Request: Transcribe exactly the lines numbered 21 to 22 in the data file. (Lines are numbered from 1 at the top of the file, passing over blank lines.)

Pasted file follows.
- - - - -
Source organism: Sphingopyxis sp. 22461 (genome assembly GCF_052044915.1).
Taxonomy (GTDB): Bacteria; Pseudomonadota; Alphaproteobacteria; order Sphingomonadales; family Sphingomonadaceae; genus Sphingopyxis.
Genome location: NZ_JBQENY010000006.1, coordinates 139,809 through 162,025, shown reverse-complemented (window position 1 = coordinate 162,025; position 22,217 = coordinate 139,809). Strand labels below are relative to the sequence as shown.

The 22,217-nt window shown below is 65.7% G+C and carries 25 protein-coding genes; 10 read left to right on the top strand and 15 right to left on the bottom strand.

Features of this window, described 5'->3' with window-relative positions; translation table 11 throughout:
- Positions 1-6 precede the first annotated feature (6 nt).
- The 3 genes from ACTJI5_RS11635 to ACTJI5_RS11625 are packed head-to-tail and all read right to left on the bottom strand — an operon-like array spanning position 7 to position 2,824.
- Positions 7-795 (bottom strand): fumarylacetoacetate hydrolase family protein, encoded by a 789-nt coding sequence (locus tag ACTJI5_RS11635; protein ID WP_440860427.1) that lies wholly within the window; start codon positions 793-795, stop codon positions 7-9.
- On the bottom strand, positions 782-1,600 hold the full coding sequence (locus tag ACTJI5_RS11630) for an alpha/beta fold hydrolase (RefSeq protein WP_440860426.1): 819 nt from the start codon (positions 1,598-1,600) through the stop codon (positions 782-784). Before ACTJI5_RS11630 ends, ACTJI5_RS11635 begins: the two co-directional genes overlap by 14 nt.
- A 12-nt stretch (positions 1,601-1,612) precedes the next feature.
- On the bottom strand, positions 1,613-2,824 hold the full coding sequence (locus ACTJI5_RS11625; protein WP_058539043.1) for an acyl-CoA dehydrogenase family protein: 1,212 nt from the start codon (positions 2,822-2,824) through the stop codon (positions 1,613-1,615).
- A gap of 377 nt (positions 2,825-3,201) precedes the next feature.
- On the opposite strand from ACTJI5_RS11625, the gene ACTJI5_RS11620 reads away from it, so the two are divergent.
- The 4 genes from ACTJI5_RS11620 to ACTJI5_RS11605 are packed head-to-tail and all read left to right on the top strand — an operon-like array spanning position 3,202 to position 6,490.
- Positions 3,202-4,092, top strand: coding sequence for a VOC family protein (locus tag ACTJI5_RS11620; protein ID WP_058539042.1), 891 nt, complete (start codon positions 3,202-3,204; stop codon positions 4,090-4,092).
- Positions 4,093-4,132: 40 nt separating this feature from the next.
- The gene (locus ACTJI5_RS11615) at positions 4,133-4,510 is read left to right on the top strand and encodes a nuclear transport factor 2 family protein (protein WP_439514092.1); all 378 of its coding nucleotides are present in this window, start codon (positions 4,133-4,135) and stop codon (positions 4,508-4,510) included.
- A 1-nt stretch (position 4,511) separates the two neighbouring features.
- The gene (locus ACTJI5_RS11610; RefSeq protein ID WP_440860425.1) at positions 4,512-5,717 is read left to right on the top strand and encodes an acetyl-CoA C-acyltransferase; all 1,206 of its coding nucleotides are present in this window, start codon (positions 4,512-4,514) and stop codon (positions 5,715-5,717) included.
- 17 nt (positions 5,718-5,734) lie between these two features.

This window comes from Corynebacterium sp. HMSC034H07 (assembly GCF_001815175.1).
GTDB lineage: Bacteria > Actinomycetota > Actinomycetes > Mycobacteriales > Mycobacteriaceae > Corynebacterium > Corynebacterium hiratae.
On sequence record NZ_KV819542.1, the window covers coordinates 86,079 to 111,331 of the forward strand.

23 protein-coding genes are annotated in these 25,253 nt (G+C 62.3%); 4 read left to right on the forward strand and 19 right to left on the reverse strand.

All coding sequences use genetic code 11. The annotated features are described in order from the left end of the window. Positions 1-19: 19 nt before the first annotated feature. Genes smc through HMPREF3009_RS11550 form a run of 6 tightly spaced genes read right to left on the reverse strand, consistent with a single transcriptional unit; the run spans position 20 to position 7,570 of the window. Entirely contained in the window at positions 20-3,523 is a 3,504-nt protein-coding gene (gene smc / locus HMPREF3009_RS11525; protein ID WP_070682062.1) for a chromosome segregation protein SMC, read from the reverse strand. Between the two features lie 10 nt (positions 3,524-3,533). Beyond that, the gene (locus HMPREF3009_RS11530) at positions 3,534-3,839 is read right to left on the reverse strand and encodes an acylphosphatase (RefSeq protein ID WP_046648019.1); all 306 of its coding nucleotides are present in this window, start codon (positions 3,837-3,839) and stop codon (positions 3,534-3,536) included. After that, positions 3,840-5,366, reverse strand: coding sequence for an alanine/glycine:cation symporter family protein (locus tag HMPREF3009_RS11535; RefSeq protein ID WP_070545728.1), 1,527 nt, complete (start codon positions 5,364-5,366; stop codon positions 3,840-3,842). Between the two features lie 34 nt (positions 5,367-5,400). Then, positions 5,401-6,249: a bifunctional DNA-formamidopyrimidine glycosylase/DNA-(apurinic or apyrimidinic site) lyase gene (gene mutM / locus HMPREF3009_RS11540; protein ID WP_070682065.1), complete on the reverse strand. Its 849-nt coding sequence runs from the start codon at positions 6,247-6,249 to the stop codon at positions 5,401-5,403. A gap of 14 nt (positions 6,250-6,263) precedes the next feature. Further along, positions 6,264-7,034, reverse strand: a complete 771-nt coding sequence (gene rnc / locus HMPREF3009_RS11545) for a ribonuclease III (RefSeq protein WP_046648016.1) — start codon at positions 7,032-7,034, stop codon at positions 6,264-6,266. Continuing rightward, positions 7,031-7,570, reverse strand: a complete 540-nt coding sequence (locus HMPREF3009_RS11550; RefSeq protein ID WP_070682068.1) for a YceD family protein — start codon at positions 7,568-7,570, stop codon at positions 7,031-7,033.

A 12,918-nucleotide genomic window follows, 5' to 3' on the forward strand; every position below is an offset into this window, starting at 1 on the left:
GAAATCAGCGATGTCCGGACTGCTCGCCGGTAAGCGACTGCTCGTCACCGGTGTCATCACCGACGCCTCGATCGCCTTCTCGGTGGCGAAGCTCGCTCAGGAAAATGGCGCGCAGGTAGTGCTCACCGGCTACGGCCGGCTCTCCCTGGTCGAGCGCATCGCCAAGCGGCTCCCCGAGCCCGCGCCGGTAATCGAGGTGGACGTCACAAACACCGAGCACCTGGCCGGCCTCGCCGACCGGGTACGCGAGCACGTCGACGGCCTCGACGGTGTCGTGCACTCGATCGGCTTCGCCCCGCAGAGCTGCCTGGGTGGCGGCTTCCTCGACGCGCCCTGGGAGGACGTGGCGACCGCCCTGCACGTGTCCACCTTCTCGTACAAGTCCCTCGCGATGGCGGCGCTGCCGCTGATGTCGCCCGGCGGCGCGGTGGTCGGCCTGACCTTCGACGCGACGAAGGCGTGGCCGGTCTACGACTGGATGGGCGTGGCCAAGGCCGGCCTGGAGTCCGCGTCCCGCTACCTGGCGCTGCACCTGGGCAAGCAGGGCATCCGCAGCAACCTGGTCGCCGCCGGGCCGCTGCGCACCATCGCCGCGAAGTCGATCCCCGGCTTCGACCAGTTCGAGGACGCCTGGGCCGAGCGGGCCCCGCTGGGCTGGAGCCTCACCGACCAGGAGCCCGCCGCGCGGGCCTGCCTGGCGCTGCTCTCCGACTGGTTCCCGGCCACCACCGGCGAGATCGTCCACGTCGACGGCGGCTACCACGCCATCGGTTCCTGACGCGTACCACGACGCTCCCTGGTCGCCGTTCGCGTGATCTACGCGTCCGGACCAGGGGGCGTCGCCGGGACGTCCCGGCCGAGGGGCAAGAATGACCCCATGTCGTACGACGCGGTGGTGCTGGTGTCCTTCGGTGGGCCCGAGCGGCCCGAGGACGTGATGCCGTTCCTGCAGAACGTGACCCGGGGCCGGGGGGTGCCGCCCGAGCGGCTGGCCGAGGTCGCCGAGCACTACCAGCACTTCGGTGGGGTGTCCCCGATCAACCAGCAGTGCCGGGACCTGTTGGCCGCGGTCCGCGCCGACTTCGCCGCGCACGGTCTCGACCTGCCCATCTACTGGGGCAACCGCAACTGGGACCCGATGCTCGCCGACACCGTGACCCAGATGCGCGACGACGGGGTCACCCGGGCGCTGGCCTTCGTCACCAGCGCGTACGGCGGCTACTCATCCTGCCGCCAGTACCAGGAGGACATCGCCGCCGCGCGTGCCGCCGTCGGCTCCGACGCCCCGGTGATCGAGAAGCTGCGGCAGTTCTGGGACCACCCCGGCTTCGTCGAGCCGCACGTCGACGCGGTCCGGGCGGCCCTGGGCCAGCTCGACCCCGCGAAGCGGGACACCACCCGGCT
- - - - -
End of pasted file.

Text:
This window comes from Corynebacterium sp. HMSC034H07 (assembly GCF_001815175.1).
GTDB lineage: Bacteria > Actinomycetota > Actinomycetes > Mycobacteriales > Mycobacteriaceae > Corynebacterium > Corynebacterium hiratae.